Definition of denouement in English:

denouement

(also dénouement)

noun

  • 1The final part of a play, film, or narrative in which the strands of the plot are drawn together and matters are explained or resolved.

    ‘the film's denouement was unsatisfying and ambiguous’
    • ‘It combined the delicacy of ballet with the bombast of a Lloyd-Webber musical, and every move was executed like the denouement of a Shakespearean tragedy.’
    • ‘As if to reinforce the point, the final denouement, which takes place on live TV, is staged off-screen.’
    • ‘The result is that the denouement of the film is nowhere near as hopeful or emotional as it should be, and the overall message is exposed as weak.’
    • ‘In the notes, you said the script was a little bit like getting a denouement of a film, rather like the third act all in one piece, and viewers have to learn about the characters as they go along.’
    • ‘They borrowed their tropes, plots, and denouements from an American cultural tradition that included theories, artworks, and stories that linked nostalgia and extinction.’
    • ‘To explore the intricacies of the plot further would give away the denouement and spoil any pleasure that might be culled from the evening.’
    • ‘As the film moves to its denouement, it reverts more to formula with airborne bang-whack-pow style fights between good guy and bad.’
    • ‘There is much to admire in Shakespeare's ability to combine plots and subplots of such diversity and create a dénouement in which any number of knots are blithely unraveled.’
    • ‘As the novel reaches its denouement, the reader begins to see the astonishing mental strength of this woman.’
    • ‘Many critics complained about the prolonged denouement of the film, which is not fair because they seem to yield to reflex rather than judge by merit.’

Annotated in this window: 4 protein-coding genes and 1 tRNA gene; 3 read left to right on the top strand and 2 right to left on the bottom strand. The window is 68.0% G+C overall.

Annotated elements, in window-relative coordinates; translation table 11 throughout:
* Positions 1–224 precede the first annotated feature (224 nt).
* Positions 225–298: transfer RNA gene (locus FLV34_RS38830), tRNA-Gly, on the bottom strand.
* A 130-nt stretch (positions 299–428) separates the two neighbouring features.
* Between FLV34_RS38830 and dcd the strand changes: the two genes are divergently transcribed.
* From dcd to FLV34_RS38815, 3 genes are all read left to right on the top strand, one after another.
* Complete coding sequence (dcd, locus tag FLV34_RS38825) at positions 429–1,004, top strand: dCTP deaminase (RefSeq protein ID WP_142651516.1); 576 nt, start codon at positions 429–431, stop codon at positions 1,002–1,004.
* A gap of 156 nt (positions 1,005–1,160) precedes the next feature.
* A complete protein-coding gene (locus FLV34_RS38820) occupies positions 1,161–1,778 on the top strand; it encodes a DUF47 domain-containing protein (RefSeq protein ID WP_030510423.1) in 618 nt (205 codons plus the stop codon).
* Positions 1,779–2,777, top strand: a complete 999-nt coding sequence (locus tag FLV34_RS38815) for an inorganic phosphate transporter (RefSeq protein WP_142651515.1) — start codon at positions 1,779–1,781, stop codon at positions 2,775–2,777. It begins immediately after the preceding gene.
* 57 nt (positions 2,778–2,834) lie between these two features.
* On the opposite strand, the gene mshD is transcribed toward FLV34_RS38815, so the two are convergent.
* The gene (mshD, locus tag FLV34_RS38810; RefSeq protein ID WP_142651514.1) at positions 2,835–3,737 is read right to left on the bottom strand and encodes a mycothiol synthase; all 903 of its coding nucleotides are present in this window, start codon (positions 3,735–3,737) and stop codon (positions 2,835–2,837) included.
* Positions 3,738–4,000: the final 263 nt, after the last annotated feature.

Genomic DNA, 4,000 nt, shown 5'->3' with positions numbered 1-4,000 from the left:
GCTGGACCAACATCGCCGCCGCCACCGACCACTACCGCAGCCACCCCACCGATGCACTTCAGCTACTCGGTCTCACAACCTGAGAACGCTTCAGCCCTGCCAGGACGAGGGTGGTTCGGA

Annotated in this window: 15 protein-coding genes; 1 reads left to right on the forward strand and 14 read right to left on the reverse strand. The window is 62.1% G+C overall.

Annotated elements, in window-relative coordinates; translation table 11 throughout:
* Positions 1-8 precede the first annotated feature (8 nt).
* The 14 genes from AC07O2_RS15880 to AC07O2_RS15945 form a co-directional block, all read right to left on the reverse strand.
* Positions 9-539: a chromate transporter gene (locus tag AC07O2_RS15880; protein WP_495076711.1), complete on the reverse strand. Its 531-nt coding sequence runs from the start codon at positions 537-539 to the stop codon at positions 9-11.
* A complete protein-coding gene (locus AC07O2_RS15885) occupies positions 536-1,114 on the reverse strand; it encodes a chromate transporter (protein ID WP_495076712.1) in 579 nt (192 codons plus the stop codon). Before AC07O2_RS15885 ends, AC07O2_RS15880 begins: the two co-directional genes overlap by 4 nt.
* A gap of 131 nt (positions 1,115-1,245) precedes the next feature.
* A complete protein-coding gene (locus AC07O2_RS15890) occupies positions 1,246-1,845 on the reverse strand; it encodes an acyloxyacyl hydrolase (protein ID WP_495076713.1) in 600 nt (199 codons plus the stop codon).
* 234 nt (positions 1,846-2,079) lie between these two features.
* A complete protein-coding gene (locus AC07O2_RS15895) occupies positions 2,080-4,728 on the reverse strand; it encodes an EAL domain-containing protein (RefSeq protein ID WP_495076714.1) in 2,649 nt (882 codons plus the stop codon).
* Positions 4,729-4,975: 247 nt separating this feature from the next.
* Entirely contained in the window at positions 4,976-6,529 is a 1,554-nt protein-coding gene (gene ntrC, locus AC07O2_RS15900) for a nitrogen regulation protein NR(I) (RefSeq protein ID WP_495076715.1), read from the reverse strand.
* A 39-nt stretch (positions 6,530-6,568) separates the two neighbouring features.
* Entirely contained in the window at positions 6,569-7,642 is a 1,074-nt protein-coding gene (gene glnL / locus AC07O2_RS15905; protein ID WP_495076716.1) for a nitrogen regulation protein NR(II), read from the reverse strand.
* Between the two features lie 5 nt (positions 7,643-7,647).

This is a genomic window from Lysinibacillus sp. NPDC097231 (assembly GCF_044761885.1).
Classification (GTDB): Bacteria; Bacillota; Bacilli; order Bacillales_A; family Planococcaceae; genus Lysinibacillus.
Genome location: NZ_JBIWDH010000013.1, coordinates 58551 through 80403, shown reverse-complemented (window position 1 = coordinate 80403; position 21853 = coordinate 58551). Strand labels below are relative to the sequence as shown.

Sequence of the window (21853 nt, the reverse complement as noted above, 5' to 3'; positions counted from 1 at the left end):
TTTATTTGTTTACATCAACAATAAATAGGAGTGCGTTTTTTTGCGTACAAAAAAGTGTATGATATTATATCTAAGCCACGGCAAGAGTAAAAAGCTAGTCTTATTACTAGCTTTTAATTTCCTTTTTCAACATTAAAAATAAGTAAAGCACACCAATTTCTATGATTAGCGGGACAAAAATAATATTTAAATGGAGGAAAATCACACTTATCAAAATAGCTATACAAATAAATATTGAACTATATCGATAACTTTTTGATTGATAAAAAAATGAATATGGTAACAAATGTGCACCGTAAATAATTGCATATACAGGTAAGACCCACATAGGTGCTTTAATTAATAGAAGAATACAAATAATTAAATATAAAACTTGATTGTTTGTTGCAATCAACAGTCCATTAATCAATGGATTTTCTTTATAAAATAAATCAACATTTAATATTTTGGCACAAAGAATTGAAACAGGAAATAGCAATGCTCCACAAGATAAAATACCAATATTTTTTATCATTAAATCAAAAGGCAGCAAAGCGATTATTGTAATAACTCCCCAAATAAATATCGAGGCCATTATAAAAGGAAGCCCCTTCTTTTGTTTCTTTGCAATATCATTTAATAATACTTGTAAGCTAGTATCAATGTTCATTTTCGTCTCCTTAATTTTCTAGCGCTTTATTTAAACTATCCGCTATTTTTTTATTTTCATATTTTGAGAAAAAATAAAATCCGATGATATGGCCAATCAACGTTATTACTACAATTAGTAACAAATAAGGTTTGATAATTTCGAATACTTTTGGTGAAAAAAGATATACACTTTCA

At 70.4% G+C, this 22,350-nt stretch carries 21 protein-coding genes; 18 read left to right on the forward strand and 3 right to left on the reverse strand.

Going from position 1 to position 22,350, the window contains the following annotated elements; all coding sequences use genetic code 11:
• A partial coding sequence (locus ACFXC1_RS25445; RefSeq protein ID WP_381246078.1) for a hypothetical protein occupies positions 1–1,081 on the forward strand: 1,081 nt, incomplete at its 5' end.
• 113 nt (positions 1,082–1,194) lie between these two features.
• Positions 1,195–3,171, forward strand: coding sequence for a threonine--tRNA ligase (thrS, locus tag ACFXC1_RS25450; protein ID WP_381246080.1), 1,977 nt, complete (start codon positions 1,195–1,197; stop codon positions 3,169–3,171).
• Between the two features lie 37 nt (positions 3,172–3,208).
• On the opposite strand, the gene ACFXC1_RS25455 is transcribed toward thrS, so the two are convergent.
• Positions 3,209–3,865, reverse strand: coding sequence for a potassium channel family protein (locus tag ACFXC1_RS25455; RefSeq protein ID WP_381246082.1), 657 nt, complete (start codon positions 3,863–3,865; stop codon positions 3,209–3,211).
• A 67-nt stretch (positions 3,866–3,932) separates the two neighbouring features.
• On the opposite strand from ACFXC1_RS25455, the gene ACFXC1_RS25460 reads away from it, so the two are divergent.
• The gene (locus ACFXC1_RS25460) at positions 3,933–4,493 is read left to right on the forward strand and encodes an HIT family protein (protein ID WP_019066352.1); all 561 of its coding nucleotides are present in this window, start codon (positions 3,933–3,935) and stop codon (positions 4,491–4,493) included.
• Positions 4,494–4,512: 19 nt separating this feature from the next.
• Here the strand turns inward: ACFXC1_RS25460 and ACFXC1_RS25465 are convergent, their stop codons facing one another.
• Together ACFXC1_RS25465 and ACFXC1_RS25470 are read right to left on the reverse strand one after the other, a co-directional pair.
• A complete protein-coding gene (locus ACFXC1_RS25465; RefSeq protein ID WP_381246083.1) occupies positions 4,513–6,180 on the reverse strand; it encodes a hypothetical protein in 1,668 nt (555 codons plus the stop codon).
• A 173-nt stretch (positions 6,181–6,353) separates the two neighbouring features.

• ‘The denouement of the final twist in the plot is so startling and funny that the laughter must surely have been heard above the traffic outside the theatre.’
    • ‘There's nothing like seeing two improbably beautiful people fall in love, fight, and reach a film's dénouement together.’
    • ‘Like so many loosely bound thrillers, the denouement doesn't add up and the final shoot-out is farcical.’
    • ‘The plays require neither plot structure nor plausible dénouement to produce the recurring fantasy of woman's life in the absence of men.’
    • ‘It is this moment of rupture which carries the denouement of the film into relatively unexplored territory in Australian landscape cinema.’
    • ‘The film opens with the denouement, the murder-suicide, and then recounts the events that preceded it.’
    • ‘None of Wilder's leading characters, no matter how neat the final denouements of his films sometimes are, were ever anything but anti-heroes.’
    • ‘As the music built to a final denouement a bright city rose behind the dancers and they joyfully went to enter it.’
    • ‘The poem doesn't reach a climax or any sense of denouement in this final installation.’
    • ‘The stage was now set for the final denouement in a two-handed drama.’
    finale, final scene, final act, last act, epilogue, coda, end, ending, finish, close
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    1. 1.1 The outcome of a situation, when something is decided or made clear.
      ‘I waited by the eighteenth green to see the denouement’
      • ‘New generations would tell and retell the story of the Revolution itself, with different accounts of the rising action, climax, and dénouement, and with different heroes and villains.’
      • ‘It could well be the precipitating event for the final denouement in this extraordinary period of financial history.’
      • ‘Cassady's situation has the ironies of a contrived novelistic denouement.’
      • ‘This also means that in the court of public opinion the tournament director stands totally vindicated by the way the championship has unfolded regardless of its remaining finals' denouements.’
      • ‘Being grounded in the basics of law, the legal battle which started from the Paravur Municipal Court, had a successful denouement at the Supreme Court.’
      • ‘When we believe our own storyline, as if it were a novel that will reach its climax and denouement in tidy fashion, we delude ourselves.’
      • ‘You think journalists are being more impatient with the outcome, waiting for denouement, than the public is?’
      • ‘I've decided that I will share here with readers the entire progress of one applicant's exchange of correspondence with the agency in regards to a claim, the genesis and discussion of the matter, and the dénouement.’
      outcome, upshot, consequence, result, end result, end, ending, termination, culmination, climax
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Origin

Mid 18th century: French dénouement, from dénouer ‘unknot’.

Pronunciation

denouement

/deɪˈnuːmɒ̃/